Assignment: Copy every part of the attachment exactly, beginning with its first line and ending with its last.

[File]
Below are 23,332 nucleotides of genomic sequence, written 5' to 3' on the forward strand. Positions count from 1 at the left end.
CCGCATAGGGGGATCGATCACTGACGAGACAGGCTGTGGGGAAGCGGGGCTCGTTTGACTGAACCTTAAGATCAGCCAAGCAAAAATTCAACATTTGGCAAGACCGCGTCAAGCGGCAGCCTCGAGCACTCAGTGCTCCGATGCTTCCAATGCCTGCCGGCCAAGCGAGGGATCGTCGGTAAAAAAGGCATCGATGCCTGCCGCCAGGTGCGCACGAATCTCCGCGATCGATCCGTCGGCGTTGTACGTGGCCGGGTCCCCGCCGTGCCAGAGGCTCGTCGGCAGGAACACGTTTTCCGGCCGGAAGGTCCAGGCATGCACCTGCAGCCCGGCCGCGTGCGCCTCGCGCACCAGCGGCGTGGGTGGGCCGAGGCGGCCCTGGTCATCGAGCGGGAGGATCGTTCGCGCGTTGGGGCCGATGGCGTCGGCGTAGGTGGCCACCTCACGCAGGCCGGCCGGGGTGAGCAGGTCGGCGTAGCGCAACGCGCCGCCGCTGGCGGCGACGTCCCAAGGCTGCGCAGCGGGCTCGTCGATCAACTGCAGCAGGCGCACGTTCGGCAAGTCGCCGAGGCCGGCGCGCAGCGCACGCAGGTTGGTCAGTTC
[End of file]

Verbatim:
Below are 23,332 nucleotides of genomic sequence, written 5' to 3' on the forward strand. Positions count from 1 at the left end.
CCGCATAGGGGGATCGATCACTGACGAGACAGGCTGTGGGGAAGCGGGGCTCGTTTGACTGAACCTTAAGATCAGCCAAGCAAAAATTCAACATTTGGCAAGACCGCGTCAAGCGGCAGCCTCGAGCACTCAGTGCTCCGATGCTTCCAATGCCTGCCGGCCAAGCGAGGGATCGTCGGTAAAAAAGGCATCGATGCCTGCCGCCAGGTGCGCACGAATCTCCGCGATCGATCCGTCGGCGTTGTACGTGGCCGGGTCCCCGCCGTGCCAGAGGCTCGTCGGCAGGAACACGTTTTCCGGCCGGAAGGTCCAGGCATGCACCTGCAGCCCGGCCGCGTGCGCCTCGCGCACCAGCGGCGTGGGTGGGCCGAGGCGGCCCTGGTCATCGAGCGGGAGGATCGTTCGCGCGTTGGGGCCGATGGCGTCGGCGTAGGTGGCCACCTCACGCAGGCCGGCCGGGGTGAGCAGGTCGGCGTAGCGCAACGCGCCGCCGCTGGCGGCGACGTCCCAAGGCTGCGCAGCGGGCTCGTCGATCAACTGCAGCAGGCGCACGTTCGGCAAGTCGCCGAGGCCGGCGCGCAGCGCACGCAGGTTGGTCAGTTC